Monthly Archives: December 2022


Congressional leaders appear to have finally reached a deal on top-line spending and other macro issues that will enable the passage of FY’23 appropriations by December 23rd.  A one week CR was required as the previous measure expired on December 16th to give Congress enough time to put a final measure in place.  That detail was taken care of last week, just hours before the deadline.  This is all good news for contractors and their customers.  If events unfold as expected all agencies will receive appropriations for the remainder of the 2023 fiscal year.  Each individual office may have its spending number on or about the first week of February. Read more


Contractors can expect to see multiple new contract clauses over the coming months adding new requirements on climate change and cybersecurity to both existing and new contracts.  That was the message delivered by GSA recently in an effort to provide industry with a “heads up” on how their government business may be impacted.  To be clear, GSA was mostly acting as the messenger as the agency must formulate regulations in response to executive orders and legislation.  They deserve kudos for trying to get the message out.  GSA officials stated that they are tracking 27 executive orders right now that impact industry, government customers, or both.  Four of those orders cover climate change issues.  New rules coming soon include green house gas emission tracking and reduction plans, a re-write of FAR Part 23’s sustainable procurement rules, and requirements to minimize acquisition’s impact on climate change.  GSA’s new Commercial Platform RFP already contains the green house gas requirements.  Cyber-related rules could pose even more significant burdens on industry.  Perhaps one of the largest impacts will be on software acquisition, where GSA expects that all companies providing software will have new security and supply chain requirements.  Another rule will standardize cyber requirements for contractors that work with unclassified federal information systems.  Companies that provide such services can expect to have to meet new security standards and provide enhanced documentation showing their compliance with them.  GSA encouraged industry to closely track and submit comments on all proposed or interim rules.  That is indeed sound advice.  While the rules WILL come, industry can help shape their final forms to minimize some of the most serious impacts.  Contractors should participate in the rule-making process and prepare to meet new requirements.


Government contractors, especially GSA companies, should take steps now to ensure that their information technology offerings comply with Section 508 disability access standards.  According to an article on the FedScoop website, a new push is coming from Congress and the Department of Justice to oversee how both agencies and contractors have taken steps to comply with long-established rules mandating that most non “back office” IT be made accessible to people with a wide range of disabilities.  A majority report from Senate Special Committee  on Aging specifically called for GSA, including that agency’s IG, to collect and publish Section 508 compliance information.  This should be a wake-up call to contractors who must routinely self-certify that the IT solutions they provide are accessible.  It may have been some time since contractors reviewed the compliance standards and, like any other area of contract compliance, regular reviews and training are important. It is important to understand that self-certifying is a representation that provided technology does comply.  False Claims Act, and potentially other, penalties can be meted out by federal agencies for those that claim compliance, but don’t actually meet applicable standards.  To be fair to industry, government agencies have gotten lax on Section 508 oversight as well, assuming that contractor self-certifications let them off the hook.  The Majority Staff report, “Unlocking the Virtual Front Door” found that the Department of Veterans Affairs, alone, committed thousands of accessibility violations.  The report noted that the issue of oversight extended to other federal agencies.  Guidance on the standards your tech must meet can be found here:   Now is a great time to ensure that the IT your company provides is compliant and update your contracts as needed.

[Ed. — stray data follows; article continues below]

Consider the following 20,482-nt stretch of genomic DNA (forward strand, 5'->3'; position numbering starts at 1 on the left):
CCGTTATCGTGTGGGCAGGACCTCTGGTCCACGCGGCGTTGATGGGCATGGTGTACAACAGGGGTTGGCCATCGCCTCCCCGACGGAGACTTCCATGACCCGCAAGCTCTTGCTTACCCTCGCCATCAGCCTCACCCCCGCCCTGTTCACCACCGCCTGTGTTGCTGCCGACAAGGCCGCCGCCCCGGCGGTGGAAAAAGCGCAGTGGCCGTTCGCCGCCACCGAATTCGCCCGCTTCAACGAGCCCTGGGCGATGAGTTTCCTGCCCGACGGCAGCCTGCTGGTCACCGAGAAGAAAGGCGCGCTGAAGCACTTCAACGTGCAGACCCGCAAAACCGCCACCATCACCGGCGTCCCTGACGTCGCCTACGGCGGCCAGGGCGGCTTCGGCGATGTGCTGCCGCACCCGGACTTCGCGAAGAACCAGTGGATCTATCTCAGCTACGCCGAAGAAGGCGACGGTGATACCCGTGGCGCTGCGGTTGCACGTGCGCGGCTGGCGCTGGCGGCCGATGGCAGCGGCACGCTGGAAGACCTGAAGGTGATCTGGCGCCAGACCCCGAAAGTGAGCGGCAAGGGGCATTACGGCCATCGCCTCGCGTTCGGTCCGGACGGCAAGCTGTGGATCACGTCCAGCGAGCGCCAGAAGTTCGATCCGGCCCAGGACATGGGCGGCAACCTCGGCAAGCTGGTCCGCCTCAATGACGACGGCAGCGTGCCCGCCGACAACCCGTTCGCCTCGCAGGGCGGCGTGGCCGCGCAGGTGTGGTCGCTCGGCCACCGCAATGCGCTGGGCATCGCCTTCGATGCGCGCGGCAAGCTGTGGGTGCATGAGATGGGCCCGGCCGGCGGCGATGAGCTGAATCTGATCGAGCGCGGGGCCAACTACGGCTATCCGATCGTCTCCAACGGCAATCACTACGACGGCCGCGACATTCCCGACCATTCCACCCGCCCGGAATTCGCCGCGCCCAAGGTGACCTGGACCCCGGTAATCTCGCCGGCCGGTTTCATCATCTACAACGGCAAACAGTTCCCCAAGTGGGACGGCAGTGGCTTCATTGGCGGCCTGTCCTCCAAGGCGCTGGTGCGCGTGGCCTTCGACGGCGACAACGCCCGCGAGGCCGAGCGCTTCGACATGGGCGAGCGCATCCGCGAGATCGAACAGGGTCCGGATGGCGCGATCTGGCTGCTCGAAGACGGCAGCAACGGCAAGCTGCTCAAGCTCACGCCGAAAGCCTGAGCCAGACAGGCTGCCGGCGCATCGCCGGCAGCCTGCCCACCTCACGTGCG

House Democrats are expected to introduce their own version of an FY’23 omnibus appropriations package today, just four days before the current Continuing Resolution (CR) expires.   Whether or not this leads to the passage of a final measure this calendar year remains uncertain.  Democrats have been moving ahead with their own plans all week, even as they remain about $25 billion apart on top-line non-defense spending with what Congressional Republicans want.  The package would require 10 Republican votes to pass in the Senate, something that is not likely at this time, because of the top-line disparity and a desire by Read more


The House passed a unified FY’23 National Defense Authorization Act (NDAA) last week and the Senate is now poised to follow suit this week.  Contractors should closely read the Section 800 title for procurement-related changes on issues such as increased cybersecurity reporting requirements, steps to create a standard definition of “Controlled Unclassified Information” (CUI), and provisions to support small business contracting.  Section 5949 prohibits the government from purchasing semiconductor products from several manufacturers with close ties to the Chinese government after 2027.  It also prohibits the government from doing Read more